Technology is a constantly changing industry – that’s one of the things that makes a career in tech so exciting and appealing. It’s one of the things that keeps employees coming through the doors from 9 to 5, Monday to Friday. In fact, jobs in the tech industry and information technology are predicted to grow by around 12% from 2018 to 2028, with Information Security jobs increasing by 32% overall. This is obviously much faster than most other industries.
But what about when a business finds that it can no longer attract and keep quality information technology staff? How is a business supposed to function at full capacity when it either can’t find qualified staff or continues to lose its qualified staff to its competition? Companies seeking IT employees face a tough reality – there aren’t enough skilled IT security workers in the workforce to meet the uptick in IT demand.
If your business is having a difficult time attracting quality IT staff, you’re not alone. According to a survey by Dimensional Research, 80% of IT security professionals are having a difficult time finding skilled cybersecurity and IT staff. The competition is high, and SMBs often cannot compete with the resources and compensation of larger businesses.
So what is the solution when your business can’t attract or afford the top cybersecurity staff your operation requires? There are 3 options:
1) Settle for under-skilled and under-trained Cybersecurity and IT Staff
Reportedly, the shortage in skilled IT Security staff is making an impact on every industry and has had a punctuated effect on mid-market organizations between 100 and 999 employees. This does not necessarily mean that companies are short on staff headcount, but rather that the shortage comes in the skill-level of the employees that midmarket companies are able to attract. The value one skilled IT Security employee provides for a company easily outweighs the value of multiple entry-level employees in the same department. Settling for lower level IT Security staff will result in a higher risk for human error, workloads that overwhelm the employees, and reduced time for proper training.
2) Pay a premium for the skilled staff you need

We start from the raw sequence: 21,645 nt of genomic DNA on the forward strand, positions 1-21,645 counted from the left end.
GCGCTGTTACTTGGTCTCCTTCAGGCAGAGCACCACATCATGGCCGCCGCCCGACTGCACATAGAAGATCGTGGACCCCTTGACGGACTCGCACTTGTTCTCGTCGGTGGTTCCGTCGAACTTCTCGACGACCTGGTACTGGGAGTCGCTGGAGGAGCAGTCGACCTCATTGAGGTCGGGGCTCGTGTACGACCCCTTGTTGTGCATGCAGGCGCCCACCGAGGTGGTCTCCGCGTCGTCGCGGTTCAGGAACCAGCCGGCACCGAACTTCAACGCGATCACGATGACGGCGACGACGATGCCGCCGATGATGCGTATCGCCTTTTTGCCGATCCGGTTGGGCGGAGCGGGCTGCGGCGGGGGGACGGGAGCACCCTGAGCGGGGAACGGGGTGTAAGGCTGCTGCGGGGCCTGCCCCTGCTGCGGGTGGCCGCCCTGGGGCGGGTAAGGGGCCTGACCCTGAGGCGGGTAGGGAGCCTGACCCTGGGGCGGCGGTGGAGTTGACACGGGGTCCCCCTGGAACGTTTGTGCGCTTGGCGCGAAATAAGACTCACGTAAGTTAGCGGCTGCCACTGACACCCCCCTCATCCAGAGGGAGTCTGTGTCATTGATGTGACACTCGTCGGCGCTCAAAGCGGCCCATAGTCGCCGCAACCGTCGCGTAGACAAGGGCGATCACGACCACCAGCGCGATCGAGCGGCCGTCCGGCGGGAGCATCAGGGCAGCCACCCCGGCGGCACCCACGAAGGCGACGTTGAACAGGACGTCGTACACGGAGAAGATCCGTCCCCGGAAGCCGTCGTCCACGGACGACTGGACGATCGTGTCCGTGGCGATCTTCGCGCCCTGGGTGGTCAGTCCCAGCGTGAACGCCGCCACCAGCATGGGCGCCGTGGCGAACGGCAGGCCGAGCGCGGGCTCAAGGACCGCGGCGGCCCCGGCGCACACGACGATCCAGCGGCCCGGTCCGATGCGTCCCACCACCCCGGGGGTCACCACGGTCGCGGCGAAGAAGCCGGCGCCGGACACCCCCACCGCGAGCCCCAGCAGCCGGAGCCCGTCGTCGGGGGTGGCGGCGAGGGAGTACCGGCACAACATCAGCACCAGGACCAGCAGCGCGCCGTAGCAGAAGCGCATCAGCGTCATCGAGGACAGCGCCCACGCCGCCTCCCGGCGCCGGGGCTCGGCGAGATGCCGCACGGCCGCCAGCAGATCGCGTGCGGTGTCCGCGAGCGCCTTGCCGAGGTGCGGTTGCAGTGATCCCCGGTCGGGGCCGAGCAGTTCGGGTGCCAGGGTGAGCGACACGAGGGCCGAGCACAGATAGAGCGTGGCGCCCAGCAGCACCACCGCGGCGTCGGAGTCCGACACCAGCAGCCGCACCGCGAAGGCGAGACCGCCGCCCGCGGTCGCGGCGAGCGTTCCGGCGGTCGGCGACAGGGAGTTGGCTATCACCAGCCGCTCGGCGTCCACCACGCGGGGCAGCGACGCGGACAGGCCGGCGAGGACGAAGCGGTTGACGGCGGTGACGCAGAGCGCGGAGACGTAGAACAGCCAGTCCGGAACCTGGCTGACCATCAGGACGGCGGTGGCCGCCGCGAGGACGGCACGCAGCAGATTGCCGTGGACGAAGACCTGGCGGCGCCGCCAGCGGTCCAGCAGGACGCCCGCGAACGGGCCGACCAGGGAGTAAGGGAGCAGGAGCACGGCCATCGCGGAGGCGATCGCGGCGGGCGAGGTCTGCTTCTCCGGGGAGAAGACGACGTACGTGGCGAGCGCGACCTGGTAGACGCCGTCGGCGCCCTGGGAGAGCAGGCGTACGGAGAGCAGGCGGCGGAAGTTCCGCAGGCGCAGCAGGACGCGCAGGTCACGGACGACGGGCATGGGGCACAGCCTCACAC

The price for a skilled IT Manager or tech is much goes beyond just the initial investment. While an entry-level tech makes upwards of $40k annually (making them easy to find and hire), a skilled IT Security Manager makes a median annual salary of $150k. Now a company may be able to afford a skilled employee of this caliber but, as the market continues to find need for IT Security, the competition continues to grow. Larger companies can offer more appealing compensation plans, better work-life balance, more up-to-date systems, etc. For SMBs, the key to attracting and retaining skilled labor comes down to company buy-in and a positive work culture. Any company can offer a high salary, but in the end, most employees come to and stay with a company where they believe in the vision and feel welcome where they are.
3) Outsource cybersecurity to a reputable Managed Security Service Provider (MSSP)
You might say, “I’m not going to outsource the cybersecurity of my business to someone outside of the company. How can we be sure they’re secure?” This is a valid concern for anyone wishing to keep their operations in-house. However, by partnering with a trusted MSSP, you can rest assured your data is secure. MSSPs offer services such as vulnerability risk assessments, security monitoring, and intrusion management, among other services. With an MSSP, you may not get the satisfaction of your company being in control of every facet of your cybersecurity, but you can rest assured that your security is being managed by professionals and that the price tag will be comparable, if not cheaper than if you hired a team who was still green behind the ears.
Cybersecurity is a tricky business, and an even trickier job market. If your business is struggling to maintain a steady team of IT and Security technicians, it may be time to outsource to an MSSP. There will always be risks associated with the security of your business, but with the current cybersecurity workforce statistics, those risks can be mitigated by trusting the best in the business.